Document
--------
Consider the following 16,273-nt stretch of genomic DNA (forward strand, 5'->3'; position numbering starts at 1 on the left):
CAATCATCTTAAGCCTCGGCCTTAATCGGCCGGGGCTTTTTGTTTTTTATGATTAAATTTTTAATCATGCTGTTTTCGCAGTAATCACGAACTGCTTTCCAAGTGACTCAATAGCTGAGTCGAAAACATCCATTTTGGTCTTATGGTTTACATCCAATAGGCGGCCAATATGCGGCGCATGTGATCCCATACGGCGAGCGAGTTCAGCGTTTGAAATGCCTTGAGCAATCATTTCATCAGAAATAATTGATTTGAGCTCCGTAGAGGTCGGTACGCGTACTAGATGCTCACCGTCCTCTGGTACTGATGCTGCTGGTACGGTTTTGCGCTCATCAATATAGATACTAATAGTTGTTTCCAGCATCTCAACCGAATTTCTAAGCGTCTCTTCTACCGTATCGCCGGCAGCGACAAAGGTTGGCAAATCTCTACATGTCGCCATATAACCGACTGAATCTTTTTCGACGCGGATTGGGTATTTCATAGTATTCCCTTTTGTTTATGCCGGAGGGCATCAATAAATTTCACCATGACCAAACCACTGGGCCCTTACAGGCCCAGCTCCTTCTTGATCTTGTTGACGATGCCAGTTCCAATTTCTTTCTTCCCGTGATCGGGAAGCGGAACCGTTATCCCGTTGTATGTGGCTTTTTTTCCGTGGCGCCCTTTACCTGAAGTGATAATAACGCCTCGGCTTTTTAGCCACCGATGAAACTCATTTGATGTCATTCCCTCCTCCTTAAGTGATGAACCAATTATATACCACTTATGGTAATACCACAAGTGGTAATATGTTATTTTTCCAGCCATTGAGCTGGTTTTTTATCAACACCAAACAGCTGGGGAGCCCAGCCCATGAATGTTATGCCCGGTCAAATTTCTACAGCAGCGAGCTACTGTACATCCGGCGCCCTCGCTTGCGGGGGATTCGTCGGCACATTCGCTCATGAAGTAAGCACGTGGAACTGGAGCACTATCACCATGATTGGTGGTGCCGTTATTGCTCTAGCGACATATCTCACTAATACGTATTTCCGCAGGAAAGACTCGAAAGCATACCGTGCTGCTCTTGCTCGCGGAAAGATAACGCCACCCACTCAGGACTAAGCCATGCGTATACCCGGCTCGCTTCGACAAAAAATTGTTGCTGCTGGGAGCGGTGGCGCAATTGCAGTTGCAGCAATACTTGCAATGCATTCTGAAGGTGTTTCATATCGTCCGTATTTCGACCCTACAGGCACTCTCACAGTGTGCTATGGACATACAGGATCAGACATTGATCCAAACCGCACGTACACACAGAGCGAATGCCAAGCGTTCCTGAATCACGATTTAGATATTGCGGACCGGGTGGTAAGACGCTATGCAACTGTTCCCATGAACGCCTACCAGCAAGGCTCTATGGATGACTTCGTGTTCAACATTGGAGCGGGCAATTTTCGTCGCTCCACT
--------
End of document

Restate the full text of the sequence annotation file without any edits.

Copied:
Consider the following 16,273-nt stretch of genomic DNA (forward strand, 5'->3'; position numbering starts at 1 on the left):
CAATCATCTTAAGCCTCGGCCTTAATCGGCCGGGGCTTTTTGTTTTTTATGATTAAATTTTTAATCATGCTGTTTTCGCAGTAATCACGAACTGCTTTCCAAGTGACTCAATAGCTGAGTCGAAAACATCCATTTTGGTCTTATGGTTTACATCCAATAGGCGGCCAATATGCGGCGCATGTGATCCCATACGGCGAGCGAGTTCAGCGTTTGAAATGCCTTGAGCAATCATTTCATCAGAAATAATTGATTTGAGCTCCGTAGAGGTCGGTACGCGTACTAGATGCTCACCGTCCTCTGGTACTGATGCTGCTGGTACGGTTTTGCGCTCATCAATATAGATACTAATAGTTGTTTCCAGCATCTCAACCGAATTTCTAAGCGTCTCTTCTACCGTATCGCCGGCAGCGACAAAGGTTGGCAAATCTCTACATGTCGCCATATAACCGACTGAATCTTTTTCGACGCGGATTGGGTATTTCATAGTATTCCCTTTTGTTTATGCCGGAGGGCATCAATAAATTTCACCATGACCAAACCACTGGGCCCTTACAGGCCCAGCTCCTTCTTGATCTTGTTGACGATGCCAGTTCCAATTTCTTTCTTCCCGTGATCGGGAAGCGGAACCGTTATCCCGTTGTATGTGGCTTTTTTTCCGTGGCGCCCTTTACCTGAAGTGATAATAACGCCTCGGCTTTTTAGCCACCGATGAAACTCATTTGATGTCATTCCCTCCTCCTTAAGTGATGAACCAATTATATACCACTTATGGTAATACCACAAGTGGTAATATGTTATTTTTCCAGCCATTGAGCTGGTTTTTTATCAACACCAAACAGCTGGGGAGCCCAGCCCATGAATGTTATGCCCGGTCAAATTTCTACAGCAGCGAGCTACTGTACATCCGGCGCCCTCGCTTGCGGGGGATTCGTCGGCACATTCGCTCATGAAGTAAGCACGTGGAACTGGAGCACTATCACCATGATTGGTGGTGCCGTTATTGCTCTAGCGACATATCTCACTAATACGTATTTCCGCAGGAAAGACTCGAAAGCATACCGTGCTGCTCTTGCTCGCGGAAAGATAACGCCACCCACTCAGGACTAAGCCATGCGTATACCCGGCTCGCTTCGACAAAAAATTGTTGCTGCTGGGAGCGGTGGCGCAATTGCAGTTGCAGCAATACTTGCAATGCATTCTGAAGGTGTTTCATATCGTCCGTATTTCGACCCTACAGGCACTCTCACAGTGTGCTATGGACATACAGGATCAGACATTGATCCAAACCGCACGTACACACAGAGCGAATGCCAAGCGTTCCTGAATCACGATTTAGATATTGCGGACCGGGTGGTAAGACGCTATGCAACTGTTCCCATGAACGCCTACCAGCAAGGCTCTATGGATGACTTCGTGTTCAACATTGGAGCGGGCAATTTTCGTCGCTCCACT